The University of Alabama School of Medicine aka Marnix E. Heersink School of Medicine is one of the most prestigious and long-standing . The school has graduated almost 9,000 medical students in its over 100-year history, and it remains one of the most applied to MD programs with between 4,500 and 5,000 applicants every year. It is not one of the and has very specific admission requirements for individual applicants (in-state, out-of-state). This article will examine those requirements in detail and guide you through the application process to the school’s many tracks and programs.
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“The Heersink School of Medicine is dedicated to excellence in the education of physicians and scientists in all of the disciplines of medicine and biomedical investigation for careers in practice, teaching, and research. Central to this educational mission are the provision of outstanding medical care and services and the enhancement of new knowledge through clinical and basic biomedical research. We embrace the University of Alabama at Birmingham’s commitment to creating an inclusive environment that values differing perspectives and experiences. This diversity is essential to fulfilling the enduring mission of our medical school.”
Want to learn why so many applicants do not get rejected by medical schools? Watch this video:
The school’s mission statement makes clear that it values research and innovation as much as it does academic achievement. This emphasis on research and breaking new ground is in keeping with the school’s remarkable record of medical and scientific breakthroughs. If you are interested in the research aspect of becoming a doctor or in becoming a physician/researcher, then the school’s various research fields will appeal to you. To this end, the school also offers various dual-degree programs for students interested in fields other than medicine.
Overall Acceptance Rate: 3.2%
In-State Acceptance Rate: 26%
Out-of-State Acceptance Rate: 0.46%
Average GPA of Incoming Students: 3.8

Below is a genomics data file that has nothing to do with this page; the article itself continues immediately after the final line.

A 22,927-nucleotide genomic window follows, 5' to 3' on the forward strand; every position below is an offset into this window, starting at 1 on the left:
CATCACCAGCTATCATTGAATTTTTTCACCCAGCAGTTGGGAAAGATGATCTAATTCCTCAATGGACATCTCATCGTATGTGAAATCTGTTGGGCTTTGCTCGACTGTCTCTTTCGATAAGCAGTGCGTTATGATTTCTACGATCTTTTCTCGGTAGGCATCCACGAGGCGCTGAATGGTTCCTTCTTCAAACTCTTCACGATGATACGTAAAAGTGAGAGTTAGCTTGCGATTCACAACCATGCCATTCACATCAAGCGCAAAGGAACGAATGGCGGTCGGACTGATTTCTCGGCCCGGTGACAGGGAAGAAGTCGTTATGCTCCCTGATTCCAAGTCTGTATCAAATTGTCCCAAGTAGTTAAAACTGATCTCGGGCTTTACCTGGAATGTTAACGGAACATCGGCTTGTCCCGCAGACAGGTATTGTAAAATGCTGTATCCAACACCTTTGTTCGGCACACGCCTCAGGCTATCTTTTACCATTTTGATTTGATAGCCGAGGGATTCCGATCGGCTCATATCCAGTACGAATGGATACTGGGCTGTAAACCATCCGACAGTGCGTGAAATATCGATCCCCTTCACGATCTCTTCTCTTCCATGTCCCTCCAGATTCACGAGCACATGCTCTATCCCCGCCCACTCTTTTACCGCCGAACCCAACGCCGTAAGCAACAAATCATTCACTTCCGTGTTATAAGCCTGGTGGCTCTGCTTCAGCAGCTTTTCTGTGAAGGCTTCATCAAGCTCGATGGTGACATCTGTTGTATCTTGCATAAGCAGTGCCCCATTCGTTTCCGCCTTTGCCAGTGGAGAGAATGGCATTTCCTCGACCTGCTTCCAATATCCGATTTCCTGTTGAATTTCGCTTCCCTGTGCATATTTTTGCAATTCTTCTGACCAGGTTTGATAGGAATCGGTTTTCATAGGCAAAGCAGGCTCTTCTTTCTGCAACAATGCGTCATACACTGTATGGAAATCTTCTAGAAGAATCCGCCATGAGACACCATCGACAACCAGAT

Average MCAT Scores of Incoming Students: 509
The main MD program at UAB Heersink requires that you have a bachelor’s degree and several course credit requirements to be considered for acceptance. Accelerated degrees, , and the Early Decision Program for advanced students have their own admission requirements we’ll talk about later, but they too only require a bachelor’s degree and the completion of various courses to be considered.
Percentage of Accepted Applicants with Research Experience: 89%
Percentage of Accepted Applicants with Paid Clinical Experience: 37%
Percentage of Accepted Applicants with Medical Volunteer Experience: 83%
Percentage of Accepted Applicants with Non-Medical Volunteer Experience: 89%
Percentage of Accepted Applicants with Army Experience: 2%
Percentage of Accepted Applicants with Shadowing Experience: 97%
UAB Heersink accepts students from all over the United States, but preference is given to Alabama residents for the MD program and other degree tracks or special programs. Complicating things even more is that Alabama residents have unique application requirements that are not applicable to out-of-state applicants, which makes it difficult to deem UAB Heersink an .
For example, the are different for residents and non-residents. Alabama residents must have a GPA of 3.0 to be considered, while out-of-state applicants must have a 3.5 GPA for all undergraduate courses or post-bac courses. The MCAT requirement is also different for in-state and out-of-state applicants.
Out-of-state residents must have an of 495 to be considered for a secondary application. However, the rule is somewhat relaxed for Alabama residents with a high GPA, who can apply to the medical school with a 493 or 494 MCAT score. Each of the school’s various degree programs or tracks has their own MCAT and GPA requirements that we’ll explore in detail later.
- Naturalized US citizenship
- Permanent residency in the US
MCAT and GPA
Recommended In-State MCAT: 493–494
Recommended Out-of-State MCAT: 495
Recommended In-State GPA: 3.0
Recommended Out-of-State GPA: 3.5
If you have taken a graduate or post-baccalaureate program before applying to UAB Heersink, those courses will also count toward the cumulative GPA you submit to the school, but the minimum GPA for those courses to be counted toward your submitted GPA is 2. You can if you want to improve your score, but the MCAT score you submit cannot be older than three years.
The school requires that students complete at least 90 credits at a nationally recognized US college or Canadian university to apply. If students have completed coursework outside of the US or Canada, they must complete at least 24 credits in a combination of physics, biology, chemistry, and math at a US school to be considered. Then, they must submit all foreign coursework to a NACES (National Association of Credential Evaluation Services)-approved service to have their foreign school credits verified.